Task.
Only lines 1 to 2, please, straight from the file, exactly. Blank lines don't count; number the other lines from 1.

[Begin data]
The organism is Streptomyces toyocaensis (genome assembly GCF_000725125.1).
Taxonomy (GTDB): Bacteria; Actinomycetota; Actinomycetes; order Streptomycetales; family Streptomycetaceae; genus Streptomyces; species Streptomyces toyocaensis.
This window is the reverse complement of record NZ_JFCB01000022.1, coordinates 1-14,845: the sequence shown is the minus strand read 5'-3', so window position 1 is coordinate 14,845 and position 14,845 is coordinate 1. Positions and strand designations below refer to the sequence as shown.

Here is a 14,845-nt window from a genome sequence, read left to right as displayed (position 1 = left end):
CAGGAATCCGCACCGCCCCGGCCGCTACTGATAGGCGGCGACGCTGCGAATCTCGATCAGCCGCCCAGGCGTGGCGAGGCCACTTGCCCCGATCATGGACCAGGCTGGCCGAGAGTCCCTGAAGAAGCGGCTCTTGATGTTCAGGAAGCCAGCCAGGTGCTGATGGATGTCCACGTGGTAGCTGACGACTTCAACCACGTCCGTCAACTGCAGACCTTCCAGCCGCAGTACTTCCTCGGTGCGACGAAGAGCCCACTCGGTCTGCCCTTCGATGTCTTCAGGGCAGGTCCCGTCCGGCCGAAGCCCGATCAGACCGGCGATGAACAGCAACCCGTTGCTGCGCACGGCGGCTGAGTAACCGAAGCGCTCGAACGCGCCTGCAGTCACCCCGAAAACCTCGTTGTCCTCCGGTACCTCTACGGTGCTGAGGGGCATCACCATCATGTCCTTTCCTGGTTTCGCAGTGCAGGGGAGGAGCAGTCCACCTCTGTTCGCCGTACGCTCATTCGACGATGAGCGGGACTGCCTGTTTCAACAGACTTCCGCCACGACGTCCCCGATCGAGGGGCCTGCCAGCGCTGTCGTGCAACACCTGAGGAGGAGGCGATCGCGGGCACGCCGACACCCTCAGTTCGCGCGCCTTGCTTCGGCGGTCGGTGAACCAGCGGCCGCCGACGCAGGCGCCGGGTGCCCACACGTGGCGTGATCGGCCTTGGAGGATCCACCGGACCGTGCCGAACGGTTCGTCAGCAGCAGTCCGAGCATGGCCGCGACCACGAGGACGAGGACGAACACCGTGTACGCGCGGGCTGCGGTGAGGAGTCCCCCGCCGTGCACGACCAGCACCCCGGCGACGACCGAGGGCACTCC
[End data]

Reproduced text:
The organism is Streptomyces toyocaensis (genome assembly GCF_000725125.1).
Taxonomy (GTDB): Bacteria; Actinomycetota; Actinomycetes; order Streptomycetales; family Streptomycetaceae; genus Streptomyces; species Streptomyces toyocaensis.